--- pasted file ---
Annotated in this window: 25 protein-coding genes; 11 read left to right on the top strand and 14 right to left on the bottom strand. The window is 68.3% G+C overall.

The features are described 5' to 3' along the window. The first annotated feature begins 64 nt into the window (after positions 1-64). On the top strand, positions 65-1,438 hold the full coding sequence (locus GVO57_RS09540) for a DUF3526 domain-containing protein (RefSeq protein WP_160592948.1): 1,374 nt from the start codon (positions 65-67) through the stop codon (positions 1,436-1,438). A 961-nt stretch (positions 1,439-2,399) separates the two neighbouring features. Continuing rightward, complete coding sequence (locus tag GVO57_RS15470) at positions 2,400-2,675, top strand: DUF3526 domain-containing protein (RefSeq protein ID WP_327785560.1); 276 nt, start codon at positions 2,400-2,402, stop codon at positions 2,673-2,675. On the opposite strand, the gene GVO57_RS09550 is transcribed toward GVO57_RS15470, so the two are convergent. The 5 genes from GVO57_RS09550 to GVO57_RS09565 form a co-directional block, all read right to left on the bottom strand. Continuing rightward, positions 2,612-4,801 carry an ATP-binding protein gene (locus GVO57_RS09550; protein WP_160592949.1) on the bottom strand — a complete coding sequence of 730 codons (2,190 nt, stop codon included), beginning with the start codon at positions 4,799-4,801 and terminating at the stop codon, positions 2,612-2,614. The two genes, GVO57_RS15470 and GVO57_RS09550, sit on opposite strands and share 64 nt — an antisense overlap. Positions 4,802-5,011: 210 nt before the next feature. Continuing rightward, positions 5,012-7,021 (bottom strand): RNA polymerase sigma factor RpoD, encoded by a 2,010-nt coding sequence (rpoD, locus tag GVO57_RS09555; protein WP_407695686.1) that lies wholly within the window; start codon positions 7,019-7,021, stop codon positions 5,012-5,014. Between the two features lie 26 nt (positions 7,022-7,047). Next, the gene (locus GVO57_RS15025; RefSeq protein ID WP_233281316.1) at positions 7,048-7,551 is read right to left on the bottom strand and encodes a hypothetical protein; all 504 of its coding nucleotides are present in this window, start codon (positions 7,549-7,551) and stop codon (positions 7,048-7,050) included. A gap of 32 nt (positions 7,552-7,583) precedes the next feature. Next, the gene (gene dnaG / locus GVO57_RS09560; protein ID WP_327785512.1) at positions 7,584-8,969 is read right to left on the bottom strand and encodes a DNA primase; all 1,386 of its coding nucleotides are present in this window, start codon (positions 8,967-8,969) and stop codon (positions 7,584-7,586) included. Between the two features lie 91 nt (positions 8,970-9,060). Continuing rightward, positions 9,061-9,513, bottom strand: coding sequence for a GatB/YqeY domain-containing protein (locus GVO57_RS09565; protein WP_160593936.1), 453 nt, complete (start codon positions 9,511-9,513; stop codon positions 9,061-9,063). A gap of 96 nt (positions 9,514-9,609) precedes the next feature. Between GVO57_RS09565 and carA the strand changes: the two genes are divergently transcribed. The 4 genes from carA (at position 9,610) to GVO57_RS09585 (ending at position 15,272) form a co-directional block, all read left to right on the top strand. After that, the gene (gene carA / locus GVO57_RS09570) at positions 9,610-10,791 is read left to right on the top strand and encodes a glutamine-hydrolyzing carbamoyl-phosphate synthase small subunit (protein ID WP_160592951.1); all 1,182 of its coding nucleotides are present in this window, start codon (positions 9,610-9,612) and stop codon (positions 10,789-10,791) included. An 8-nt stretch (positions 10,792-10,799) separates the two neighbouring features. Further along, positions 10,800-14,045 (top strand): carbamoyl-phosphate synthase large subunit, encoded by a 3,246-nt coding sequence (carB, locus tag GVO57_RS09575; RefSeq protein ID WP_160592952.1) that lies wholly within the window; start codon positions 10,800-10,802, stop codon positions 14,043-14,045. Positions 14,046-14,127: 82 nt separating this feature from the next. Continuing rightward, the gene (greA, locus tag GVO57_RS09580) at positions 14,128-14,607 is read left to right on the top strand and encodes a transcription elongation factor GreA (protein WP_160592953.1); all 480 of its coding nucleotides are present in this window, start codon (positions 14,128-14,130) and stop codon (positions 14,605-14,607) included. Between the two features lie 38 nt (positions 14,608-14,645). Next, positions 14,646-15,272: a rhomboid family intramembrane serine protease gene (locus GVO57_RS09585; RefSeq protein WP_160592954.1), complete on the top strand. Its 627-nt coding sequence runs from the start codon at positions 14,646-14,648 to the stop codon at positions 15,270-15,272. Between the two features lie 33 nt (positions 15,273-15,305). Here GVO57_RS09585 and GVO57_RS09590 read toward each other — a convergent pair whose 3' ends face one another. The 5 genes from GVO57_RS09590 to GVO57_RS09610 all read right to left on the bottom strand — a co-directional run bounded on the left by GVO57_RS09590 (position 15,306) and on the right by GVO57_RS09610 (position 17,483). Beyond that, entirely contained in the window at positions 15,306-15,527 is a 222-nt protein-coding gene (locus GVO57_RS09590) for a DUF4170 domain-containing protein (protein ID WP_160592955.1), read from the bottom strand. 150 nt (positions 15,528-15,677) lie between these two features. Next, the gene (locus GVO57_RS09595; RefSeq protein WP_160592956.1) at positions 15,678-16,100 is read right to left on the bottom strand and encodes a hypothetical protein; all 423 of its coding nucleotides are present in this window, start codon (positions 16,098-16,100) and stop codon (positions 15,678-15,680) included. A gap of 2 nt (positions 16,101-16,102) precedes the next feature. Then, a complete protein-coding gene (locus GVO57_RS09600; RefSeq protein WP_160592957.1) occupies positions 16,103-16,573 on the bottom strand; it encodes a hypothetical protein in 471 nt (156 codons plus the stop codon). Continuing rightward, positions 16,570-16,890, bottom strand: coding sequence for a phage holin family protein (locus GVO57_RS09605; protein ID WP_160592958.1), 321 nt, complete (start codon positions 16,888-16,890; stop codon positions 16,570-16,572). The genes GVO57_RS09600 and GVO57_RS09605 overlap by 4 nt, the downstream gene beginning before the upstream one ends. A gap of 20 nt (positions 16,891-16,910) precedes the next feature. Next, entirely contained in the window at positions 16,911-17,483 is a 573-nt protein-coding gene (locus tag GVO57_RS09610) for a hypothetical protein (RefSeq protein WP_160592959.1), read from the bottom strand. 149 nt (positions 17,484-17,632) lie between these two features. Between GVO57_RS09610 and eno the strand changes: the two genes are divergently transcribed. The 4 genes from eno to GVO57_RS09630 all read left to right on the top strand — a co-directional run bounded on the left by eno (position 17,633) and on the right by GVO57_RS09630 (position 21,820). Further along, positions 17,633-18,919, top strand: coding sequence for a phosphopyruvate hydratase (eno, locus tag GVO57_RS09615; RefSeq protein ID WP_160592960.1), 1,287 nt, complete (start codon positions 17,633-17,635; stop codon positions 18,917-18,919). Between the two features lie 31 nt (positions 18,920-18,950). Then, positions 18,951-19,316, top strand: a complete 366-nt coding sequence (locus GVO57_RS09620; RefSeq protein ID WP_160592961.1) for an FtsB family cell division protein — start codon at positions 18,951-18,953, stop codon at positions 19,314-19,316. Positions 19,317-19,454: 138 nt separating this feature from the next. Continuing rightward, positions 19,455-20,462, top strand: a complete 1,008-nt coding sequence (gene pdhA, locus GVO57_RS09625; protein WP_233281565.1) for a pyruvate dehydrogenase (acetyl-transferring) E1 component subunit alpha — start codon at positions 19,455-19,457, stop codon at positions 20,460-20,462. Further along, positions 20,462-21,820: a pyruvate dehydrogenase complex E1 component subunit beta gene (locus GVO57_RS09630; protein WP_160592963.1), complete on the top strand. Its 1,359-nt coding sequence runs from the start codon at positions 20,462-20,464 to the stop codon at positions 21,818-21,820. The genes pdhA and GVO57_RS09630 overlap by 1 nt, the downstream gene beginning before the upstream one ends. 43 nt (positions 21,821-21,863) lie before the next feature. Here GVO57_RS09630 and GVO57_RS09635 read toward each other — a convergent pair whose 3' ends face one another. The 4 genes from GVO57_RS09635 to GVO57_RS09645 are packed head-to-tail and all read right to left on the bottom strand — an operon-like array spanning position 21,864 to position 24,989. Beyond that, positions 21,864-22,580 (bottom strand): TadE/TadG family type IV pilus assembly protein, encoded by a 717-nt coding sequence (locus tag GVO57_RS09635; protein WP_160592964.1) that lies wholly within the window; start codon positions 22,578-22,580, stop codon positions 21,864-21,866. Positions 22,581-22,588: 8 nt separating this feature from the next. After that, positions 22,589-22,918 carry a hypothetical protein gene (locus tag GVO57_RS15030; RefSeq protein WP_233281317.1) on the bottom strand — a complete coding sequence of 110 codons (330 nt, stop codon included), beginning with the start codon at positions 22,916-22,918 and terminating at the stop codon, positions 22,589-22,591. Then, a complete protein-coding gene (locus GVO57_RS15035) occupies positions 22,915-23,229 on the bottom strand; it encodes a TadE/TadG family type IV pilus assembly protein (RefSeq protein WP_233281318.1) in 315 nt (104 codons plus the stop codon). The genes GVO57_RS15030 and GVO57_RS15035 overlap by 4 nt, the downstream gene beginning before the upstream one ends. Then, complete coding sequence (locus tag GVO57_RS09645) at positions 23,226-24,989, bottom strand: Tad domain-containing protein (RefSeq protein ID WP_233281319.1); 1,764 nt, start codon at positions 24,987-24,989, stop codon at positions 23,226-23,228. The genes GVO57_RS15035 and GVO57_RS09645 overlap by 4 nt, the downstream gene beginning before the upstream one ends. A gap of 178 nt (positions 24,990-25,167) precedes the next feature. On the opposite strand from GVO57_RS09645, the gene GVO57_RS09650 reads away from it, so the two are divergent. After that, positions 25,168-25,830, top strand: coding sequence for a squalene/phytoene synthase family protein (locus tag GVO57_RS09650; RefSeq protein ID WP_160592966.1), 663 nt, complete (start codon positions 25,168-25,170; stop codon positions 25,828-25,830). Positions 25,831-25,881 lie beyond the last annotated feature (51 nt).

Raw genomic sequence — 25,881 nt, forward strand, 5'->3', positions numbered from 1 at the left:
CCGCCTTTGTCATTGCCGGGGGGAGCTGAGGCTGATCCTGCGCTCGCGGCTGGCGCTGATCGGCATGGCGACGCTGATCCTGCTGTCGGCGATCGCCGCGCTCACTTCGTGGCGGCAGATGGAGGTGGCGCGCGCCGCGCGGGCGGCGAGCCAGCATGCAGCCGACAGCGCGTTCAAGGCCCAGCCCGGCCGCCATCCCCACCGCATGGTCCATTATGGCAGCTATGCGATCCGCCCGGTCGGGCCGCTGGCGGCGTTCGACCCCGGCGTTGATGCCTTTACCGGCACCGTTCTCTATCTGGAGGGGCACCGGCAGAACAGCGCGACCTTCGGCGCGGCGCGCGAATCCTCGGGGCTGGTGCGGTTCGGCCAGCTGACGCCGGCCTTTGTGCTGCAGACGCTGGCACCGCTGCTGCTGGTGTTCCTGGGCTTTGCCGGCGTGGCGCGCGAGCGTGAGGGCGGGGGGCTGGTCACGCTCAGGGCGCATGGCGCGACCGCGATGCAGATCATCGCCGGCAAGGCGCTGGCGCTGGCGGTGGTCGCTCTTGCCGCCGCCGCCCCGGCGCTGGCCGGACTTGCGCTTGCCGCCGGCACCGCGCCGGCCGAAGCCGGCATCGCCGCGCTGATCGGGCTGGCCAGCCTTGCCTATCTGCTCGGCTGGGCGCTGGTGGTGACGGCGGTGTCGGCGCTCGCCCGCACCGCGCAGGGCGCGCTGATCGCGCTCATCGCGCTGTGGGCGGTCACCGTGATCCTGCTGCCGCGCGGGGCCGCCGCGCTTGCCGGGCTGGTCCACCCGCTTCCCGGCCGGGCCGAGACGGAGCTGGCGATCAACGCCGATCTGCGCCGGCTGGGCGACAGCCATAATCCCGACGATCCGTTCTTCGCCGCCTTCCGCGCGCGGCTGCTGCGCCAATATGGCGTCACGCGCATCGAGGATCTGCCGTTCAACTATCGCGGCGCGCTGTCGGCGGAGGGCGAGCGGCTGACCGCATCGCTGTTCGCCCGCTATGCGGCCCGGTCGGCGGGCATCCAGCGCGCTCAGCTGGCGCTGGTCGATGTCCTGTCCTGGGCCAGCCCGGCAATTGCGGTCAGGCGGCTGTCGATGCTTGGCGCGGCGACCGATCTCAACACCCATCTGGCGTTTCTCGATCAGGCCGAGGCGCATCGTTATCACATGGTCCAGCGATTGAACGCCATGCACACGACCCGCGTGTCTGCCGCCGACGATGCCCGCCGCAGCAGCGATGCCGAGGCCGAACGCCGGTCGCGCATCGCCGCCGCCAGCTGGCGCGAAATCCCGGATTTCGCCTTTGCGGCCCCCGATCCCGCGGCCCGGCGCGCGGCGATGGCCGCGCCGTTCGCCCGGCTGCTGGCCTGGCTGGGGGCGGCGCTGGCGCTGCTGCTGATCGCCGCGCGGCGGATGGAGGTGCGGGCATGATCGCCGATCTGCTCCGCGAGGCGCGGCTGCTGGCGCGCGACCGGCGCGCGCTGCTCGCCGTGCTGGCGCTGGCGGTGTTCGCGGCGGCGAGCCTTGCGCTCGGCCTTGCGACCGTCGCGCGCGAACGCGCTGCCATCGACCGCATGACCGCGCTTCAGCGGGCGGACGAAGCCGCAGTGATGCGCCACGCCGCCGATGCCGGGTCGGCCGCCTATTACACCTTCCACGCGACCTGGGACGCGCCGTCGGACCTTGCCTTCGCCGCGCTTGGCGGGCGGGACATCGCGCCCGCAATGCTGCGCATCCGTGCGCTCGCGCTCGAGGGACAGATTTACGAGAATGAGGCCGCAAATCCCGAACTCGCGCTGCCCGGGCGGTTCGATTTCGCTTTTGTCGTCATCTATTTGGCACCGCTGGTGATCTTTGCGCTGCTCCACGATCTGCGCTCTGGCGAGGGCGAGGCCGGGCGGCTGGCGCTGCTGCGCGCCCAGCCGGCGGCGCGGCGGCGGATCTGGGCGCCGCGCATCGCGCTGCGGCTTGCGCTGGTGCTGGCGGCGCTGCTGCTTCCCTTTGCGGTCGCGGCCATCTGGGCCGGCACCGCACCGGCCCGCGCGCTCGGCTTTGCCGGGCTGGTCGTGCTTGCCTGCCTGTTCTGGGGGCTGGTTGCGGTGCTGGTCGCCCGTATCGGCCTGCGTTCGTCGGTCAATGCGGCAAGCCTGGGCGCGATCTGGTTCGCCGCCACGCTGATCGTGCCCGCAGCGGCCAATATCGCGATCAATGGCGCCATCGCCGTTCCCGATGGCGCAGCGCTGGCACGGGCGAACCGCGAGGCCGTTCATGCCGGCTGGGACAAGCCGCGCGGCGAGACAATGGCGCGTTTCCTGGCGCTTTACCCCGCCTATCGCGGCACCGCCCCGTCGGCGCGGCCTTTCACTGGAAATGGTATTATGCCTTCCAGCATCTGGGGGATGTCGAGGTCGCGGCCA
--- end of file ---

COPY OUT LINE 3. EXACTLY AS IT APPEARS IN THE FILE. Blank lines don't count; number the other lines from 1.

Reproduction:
Raw genomic sequence — 25,881 nt, forward strand, 5'->3', positions numbered from 1 at the left: